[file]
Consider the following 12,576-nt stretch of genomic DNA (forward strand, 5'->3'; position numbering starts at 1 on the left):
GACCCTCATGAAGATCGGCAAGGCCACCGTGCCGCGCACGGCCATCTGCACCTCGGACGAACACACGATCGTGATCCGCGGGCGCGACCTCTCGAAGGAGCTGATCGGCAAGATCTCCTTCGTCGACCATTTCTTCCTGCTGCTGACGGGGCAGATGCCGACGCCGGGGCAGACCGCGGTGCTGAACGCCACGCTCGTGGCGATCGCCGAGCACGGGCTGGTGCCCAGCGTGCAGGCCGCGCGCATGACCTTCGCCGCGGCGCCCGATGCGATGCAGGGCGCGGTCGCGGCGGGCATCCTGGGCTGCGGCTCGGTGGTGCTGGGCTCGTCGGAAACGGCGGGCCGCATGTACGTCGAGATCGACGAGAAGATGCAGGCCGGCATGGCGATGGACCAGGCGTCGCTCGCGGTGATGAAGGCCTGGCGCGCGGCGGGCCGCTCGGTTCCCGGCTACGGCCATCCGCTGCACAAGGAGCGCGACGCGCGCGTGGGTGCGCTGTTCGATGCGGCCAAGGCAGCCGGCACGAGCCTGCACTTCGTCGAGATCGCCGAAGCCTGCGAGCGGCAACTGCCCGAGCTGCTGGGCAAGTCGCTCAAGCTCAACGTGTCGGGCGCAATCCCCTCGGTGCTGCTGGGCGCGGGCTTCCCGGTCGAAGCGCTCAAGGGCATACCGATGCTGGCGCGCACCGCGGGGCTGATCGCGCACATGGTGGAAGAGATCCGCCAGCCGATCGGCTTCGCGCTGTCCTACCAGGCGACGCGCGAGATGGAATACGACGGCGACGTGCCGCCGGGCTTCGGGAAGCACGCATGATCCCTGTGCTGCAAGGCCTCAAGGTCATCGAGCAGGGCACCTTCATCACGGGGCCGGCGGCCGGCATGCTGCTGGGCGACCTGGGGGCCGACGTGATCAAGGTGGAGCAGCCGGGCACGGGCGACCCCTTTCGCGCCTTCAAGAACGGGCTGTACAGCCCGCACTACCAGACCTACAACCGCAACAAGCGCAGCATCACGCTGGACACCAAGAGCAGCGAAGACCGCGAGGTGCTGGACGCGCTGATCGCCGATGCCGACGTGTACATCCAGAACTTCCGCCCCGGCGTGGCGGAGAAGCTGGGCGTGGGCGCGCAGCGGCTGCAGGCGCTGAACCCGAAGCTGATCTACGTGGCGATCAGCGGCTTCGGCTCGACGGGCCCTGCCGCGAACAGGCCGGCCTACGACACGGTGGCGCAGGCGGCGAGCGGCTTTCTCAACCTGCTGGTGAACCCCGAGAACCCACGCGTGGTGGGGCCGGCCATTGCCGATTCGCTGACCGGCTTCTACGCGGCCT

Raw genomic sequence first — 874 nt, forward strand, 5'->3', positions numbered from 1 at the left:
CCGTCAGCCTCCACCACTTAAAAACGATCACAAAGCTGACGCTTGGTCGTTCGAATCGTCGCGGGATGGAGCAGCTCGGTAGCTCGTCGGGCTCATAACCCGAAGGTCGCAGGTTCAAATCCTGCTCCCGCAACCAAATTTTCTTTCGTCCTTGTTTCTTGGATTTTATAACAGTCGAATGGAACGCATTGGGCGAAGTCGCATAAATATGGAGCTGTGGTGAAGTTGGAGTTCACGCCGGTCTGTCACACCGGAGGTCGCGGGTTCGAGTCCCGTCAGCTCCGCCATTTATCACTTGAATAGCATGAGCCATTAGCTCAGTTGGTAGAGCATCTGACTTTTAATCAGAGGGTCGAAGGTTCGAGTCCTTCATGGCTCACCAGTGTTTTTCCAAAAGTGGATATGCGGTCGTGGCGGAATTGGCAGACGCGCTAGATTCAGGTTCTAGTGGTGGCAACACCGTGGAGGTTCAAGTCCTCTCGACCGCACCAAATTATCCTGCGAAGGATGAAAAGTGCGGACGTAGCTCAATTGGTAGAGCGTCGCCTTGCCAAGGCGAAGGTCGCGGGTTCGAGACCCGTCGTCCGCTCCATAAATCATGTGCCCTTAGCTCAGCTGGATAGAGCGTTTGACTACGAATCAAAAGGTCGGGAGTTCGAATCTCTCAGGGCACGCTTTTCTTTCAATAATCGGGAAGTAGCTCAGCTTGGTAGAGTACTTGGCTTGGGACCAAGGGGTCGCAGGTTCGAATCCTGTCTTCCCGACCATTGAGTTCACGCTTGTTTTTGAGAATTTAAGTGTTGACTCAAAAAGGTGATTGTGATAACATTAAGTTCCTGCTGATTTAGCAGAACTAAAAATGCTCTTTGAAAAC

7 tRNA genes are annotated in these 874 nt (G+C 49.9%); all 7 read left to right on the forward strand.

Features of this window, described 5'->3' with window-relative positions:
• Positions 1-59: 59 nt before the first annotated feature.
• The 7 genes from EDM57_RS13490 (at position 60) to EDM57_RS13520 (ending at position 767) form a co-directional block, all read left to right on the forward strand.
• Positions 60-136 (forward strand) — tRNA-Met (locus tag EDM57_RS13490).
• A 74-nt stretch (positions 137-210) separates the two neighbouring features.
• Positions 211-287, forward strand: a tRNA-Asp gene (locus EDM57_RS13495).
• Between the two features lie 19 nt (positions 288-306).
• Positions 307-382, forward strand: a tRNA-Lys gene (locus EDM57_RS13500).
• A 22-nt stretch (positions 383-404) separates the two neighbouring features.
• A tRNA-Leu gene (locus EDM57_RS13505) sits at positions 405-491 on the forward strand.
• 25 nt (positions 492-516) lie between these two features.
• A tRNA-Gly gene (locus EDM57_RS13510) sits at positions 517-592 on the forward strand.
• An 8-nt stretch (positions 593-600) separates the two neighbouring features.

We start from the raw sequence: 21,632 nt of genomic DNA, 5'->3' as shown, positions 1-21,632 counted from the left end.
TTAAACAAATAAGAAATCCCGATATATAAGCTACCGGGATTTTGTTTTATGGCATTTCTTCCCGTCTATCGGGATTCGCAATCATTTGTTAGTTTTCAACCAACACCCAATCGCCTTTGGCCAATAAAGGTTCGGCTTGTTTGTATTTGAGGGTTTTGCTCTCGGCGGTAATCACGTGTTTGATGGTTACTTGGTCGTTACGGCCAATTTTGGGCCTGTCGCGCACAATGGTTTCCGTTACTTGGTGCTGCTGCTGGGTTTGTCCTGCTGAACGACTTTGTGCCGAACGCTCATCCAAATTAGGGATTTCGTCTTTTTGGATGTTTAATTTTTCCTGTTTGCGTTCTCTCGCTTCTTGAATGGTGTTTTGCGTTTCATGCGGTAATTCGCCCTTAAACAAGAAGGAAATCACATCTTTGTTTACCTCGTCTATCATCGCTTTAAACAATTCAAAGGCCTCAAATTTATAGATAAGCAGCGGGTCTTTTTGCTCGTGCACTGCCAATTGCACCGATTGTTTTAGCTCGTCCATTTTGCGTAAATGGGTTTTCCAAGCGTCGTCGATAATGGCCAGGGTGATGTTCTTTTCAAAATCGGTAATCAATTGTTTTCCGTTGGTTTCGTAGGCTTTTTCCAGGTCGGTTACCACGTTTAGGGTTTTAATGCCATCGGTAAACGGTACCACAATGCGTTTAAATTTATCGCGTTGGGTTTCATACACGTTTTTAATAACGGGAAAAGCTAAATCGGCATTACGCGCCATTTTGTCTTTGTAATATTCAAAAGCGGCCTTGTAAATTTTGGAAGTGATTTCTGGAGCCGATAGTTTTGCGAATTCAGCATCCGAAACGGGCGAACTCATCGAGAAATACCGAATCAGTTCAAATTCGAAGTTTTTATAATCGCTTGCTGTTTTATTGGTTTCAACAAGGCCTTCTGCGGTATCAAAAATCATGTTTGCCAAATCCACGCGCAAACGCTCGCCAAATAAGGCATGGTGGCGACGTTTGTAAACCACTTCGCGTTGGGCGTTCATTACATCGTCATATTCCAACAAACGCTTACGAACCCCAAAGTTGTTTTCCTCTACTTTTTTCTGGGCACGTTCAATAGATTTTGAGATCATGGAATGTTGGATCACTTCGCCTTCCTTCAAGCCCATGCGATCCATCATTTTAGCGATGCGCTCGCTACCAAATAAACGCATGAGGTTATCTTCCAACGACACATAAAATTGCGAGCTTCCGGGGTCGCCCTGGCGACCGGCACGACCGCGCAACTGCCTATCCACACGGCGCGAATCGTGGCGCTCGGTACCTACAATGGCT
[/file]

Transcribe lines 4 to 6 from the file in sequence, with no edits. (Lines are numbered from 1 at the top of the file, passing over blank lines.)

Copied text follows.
CCGTCAGCCTCCACCACTTAAAAACGATCACAAAGCTGACGCTTGGTCGTTCGAATCGTCGCGGGATGGAGCAGCTCGGTAGCTCGTCGGGCTCATAACCCGAAGGTCGCAGGTTCAAATCCTGCTCCCGCAACCAAATTTTCTTTCGTCCTTGTTTCTTGGATTTTATAACAGTCGAATGGAACGCATTGGGCGAAGTCGCATAAATATGGAGCTGTGGTGAAGTTGGAGTTCACGCCGGTCTGTCACACCGGAGGTCGCGGGTTCGAGTCCCGTCAGCTCCGCCATTTATCACTTGAATAGCATGAGCCATTAGCTCAGTTGGTAGAGCATCTGACTTTTAATCAGAGGGTCGAAGGTTCGAGTCCTTCATGGCTCACCAGTGTTTTTCCAAAAGTGGATATGCGGTCGTGGCGGAATTGGCAGACGCGCTAGATTCAGGTTCTAGTGGTGGCAACACCGTGGAGGTTCAAGTCCTCTCGACCGCACCAAATTATCCTGCGAAGGATGAAAAGTGCGGACGTAGCTCAATTGGTAGAGCGTCGCCTTGCCAAGGCGAAGGTCGCGGGTTCGAGACCCGTCGTCCGCTCCATAAATCATGTGCCCTTAGCTCAGCTGGATAGAGCGTTTGACTACGAATCAAAAGGTCGGGAGTTCGAATCTCTCAGGGCACGCTTTTCTTTCAATAATCGGGAAGTAGCTCAGCTTGGTAGAGTACTTGGCTTGGGACCAAGGGGTCGCAGGTTCGAATCCTGTCTTCCCGACCATTGAGTTCACGCTTGTTTTTGAGAATTTAAGTGTTGACTCAAAAAGGTGATTGTGATAACATTAAGTTCCTGCTGATTTAGCAGAACTAAAAATGCTCTTTGAAAAC

7 tRNA genes are annotated in these 874 nt (G+C 49.9%); all 7 read left to right on the forward strand.

Features of this window, described 5'->3' with window-relative positions: